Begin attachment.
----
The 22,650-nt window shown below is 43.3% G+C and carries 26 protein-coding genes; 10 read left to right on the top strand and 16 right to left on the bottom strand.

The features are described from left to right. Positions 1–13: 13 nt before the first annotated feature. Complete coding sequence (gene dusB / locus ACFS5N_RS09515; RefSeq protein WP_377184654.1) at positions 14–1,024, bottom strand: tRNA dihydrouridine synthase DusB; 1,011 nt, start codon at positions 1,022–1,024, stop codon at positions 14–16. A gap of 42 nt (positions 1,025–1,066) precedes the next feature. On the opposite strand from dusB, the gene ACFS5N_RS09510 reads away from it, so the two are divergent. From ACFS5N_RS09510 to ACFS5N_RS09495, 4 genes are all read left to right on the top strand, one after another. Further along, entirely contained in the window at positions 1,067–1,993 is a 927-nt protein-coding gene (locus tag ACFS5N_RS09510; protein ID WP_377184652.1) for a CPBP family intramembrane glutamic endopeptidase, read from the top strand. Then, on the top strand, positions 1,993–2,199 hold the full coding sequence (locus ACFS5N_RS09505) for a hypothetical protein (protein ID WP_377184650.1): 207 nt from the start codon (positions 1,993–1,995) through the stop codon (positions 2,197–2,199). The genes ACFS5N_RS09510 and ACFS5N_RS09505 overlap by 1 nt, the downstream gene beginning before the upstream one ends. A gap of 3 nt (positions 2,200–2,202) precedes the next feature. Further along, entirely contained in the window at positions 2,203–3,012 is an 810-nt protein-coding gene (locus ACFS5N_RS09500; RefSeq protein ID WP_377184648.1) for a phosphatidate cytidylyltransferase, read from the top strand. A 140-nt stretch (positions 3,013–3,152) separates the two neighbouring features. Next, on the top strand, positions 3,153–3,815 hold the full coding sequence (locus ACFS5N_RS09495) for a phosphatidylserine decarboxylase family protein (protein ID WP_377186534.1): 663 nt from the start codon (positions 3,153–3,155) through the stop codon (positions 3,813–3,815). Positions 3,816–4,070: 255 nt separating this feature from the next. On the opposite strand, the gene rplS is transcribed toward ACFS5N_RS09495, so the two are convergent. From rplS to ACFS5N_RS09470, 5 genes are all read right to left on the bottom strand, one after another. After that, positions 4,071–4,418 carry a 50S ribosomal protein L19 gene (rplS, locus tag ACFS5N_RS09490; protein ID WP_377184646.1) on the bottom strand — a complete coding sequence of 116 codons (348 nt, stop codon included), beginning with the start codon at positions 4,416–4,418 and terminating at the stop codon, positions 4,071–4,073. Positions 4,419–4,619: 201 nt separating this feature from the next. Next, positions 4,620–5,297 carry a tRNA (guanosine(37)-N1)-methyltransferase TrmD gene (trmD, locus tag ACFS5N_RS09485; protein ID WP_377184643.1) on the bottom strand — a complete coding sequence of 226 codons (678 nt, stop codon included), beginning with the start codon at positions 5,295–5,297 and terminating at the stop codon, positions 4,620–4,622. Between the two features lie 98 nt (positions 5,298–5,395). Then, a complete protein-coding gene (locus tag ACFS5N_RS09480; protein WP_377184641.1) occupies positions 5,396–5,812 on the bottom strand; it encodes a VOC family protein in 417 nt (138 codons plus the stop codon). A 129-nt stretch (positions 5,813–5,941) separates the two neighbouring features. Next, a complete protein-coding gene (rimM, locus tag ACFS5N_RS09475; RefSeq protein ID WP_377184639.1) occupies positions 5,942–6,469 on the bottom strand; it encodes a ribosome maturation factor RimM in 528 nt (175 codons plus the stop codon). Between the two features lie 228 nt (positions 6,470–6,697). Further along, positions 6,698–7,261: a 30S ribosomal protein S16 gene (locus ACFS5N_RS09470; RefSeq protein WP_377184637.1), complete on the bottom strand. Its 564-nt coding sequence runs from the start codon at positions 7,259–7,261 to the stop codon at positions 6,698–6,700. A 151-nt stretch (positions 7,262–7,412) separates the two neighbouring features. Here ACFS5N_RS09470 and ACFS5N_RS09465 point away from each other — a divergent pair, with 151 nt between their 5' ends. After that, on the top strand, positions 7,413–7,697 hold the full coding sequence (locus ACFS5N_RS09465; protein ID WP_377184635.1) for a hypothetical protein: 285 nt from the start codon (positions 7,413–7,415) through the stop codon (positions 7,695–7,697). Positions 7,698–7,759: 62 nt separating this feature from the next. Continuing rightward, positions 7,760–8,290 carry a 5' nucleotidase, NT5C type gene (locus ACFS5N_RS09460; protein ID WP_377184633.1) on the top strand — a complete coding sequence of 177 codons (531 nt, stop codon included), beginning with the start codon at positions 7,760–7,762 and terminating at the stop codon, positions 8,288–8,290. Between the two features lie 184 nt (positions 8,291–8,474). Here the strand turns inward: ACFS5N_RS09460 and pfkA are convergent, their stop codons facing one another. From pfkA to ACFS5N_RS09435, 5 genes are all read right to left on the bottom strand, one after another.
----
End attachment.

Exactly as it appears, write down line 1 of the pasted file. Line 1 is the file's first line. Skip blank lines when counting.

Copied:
The 22,650-nt window shown below is 43.3% G+C and carries 26 protein-coding genes; 10 read left to right on the top strand and 16 right to left on the bottom strand.